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SARS-CoV-2 is the newest member of the coronavirus group to cause a respiratory illness, and a pandemic. The viral illness is called COVID-19.

Cough and fever appear early during infection. Pneumonia, respiratory failure and death can occur in older individuals with underlying lung disease or other chronic illness. Symptomatic patients make up a smaller proportion of infected individuals. Emerging information suggests that asymptomatic infection affects many more individuals, who can spread infection just as easily as those with symptomatic infection. Social distancing and hand hygiene have been effective in containing spread of this virus.

As with other common viruses, antibodies that develop after infection can be protective. Anecdotally, the virus can reappear after the initial infection has resolved. It is unclear whether this reappearance of the virus in some individuals represents a true recurrent infection, or the persistence of viral fragments, which are non-infectious.

Because the SARS-CoV-2 virus spreads rapidly, a complete understanding of the immune response to this virus remains work in progress. The nature of cell-mediated immunity (CMI) to this virus is not known.


Cell-mediated immunity (CMI) is one of the earliest immune responses to any virus. Some immune cells are programmed to attack any pathogen upon initial contact. Others develop long term memory, and mount a potent anti-viral response. An ongoing recruitment of other specialized immune cells, for example, the B-lymphocyte, results in production of antibodies which provide long-lived protection from the virus.

Intact cell-mediated immunity (CMI) to some common viruses may be present in many healthy individuals, who report no previous infections. One example is the Cytomegalovirus, or CMV, a common virus. CMV can infect healthy individuals without causing any symptoms, or may reawaken in transplant patients who receive drugs to suppress the immune system. In one study, CMI to CMV was present in over half of 32 children and young adults in whom there was no evidence of prior CMV infection such as CMV antibody. These individuals had a very low incidence of subsequent CMV infection in follow-up.

For many common viruses, cell-mediated immunity (CMI) to the virus is either quite low or absent during acute infection. CMI becomes detectable or is restored when the infection resolves.

Thus, CMI to SARS-CoV-2 may aid the assessment of risk for COVID-19 infection, when combined with other measurements to diagnose this infection.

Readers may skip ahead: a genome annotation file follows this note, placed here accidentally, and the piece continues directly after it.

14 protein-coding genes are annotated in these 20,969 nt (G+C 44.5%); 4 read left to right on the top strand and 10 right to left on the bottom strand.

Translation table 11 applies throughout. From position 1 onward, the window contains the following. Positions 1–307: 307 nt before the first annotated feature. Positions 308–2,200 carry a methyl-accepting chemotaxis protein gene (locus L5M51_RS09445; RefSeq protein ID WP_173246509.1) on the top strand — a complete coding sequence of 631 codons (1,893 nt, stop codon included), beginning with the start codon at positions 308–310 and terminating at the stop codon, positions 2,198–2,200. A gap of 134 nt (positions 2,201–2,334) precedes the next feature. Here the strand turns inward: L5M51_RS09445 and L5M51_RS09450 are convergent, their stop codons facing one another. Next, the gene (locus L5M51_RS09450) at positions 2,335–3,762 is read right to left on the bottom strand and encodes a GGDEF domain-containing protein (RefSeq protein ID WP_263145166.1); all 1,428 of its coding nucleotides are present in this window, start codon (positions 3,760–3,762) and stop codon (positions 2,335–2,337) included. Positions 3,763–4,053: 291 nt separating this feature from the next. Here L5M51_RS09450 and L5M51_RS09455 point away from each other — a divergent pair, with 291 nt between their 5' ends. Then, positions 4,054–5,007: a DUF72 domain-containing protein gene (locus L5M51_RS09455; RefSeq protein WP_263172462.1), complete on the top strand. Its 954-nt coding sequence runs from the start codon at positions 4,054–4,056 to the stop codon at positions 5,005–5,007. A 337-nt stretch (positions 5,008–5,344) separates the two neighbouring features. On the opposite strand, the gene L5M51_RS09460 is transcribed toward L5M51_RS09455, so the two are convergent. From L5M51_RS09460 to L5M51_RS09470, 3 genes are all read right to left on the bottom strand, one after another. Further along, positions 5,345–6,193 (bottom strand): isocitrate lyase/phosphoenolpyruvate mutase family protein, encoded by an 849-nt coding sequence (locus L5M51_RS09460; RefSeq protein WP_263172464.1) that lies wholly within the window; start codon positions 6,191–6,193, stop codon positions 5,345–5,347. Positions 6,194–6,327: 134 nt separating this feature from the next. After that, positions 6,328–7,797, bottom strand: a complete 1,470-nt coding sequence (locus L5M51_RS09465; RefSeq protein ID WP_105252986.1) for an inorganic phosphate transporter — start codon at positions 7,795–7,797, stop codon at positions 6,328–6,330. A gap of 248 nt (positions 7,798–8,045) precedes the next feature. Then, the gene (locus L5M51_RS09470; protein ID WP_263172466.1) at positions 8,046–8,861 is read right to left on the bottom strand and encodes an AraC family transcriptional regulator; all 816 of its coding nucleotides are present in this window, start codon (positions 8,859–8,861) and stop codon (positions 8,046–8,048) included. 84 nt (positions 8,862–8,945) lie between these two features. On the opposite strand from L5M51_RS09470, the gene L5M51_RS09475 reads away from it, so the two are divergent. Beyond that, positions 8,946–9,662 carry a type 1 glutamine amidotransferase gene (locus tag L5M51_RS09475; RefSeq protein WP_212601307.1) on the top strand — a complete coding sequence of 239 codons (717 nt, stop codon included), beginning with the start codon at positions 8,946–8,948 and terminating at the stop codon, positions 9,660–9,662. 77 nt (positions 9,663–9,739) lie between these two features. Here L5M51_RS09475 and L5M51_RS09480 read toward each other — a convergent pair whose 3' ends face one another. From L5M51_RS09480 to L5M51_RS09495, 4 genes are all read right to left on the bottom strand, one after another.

Investigational Use

PlexCovid-19 is an investigational lab-developed blood test to measure the level of cellular immunity or CMI to the SARS-CoV-2 virus.

Test Description

PlexCovid-19 measures functional cell-mediated immunity to the SARS-CoV-2 virus.

  • Whole blood, 3 ml from children, 5 ml from adults in sodium heparin green top tubes, is shipped at ambient temperature overnight to Plexision’s reference laboratory
  • SARS-CoV-2-specific T-cells, B-cells, natural killer (NK) cells and monocytes, which express the inflammatory marker, CD154 are measured after stimulation with the SARS-CoV-2 spike antigen.
  • Simultaneously, general cell-mediated immune responses are measured in the abovementioned cell types after stimulation with mitogen


  • Are reported within 30 hours after blood samples reach the laboratory.
  • Are reported as frequencies of SARS-CoV-2-specific cells. Also provided are reference ranges for each cell type that have been established with stimulation of blood immune cells from healthy adults.
  • These data reflect reference ranges for the frequency of four different immune cells that are present in blood from 20 healthy adults. These reference ranges do not reflect relationship to active disease. No reference ranges have been established in patients with known or prior history of COVID-19 infection.


1. US Patent 9606109

2. Ashokkumar C, Green M, Soltys K, Michaels M, Mazariegos G, Reyes-Mugica M, Higgs BW, Spishock B, Zaccagnini M, Sethi P, Rzempoluch A, Kepler A, Kachmar P, Remaley L, Winnier J, Jones K, Moir K, Fazzolare T, Jenkins K, Hartle T, Falik R, Ningappa M, Bond G, Khanna A, Ganoza A, Sun Q, Sindhi R. CD154-expressing CMV-specific T cells associate with freedom from DNAemia and may be protective in seronegative recipients after liver or intestine transplantation. Pediatr Transplant. 2019 Oct 27:e13601. doi: 10.1111/petr.13601. [Epub ahead of print] PMID: 31657119

*PlexCovid-19 is not FDA-approved. Its use must be considered investigational only.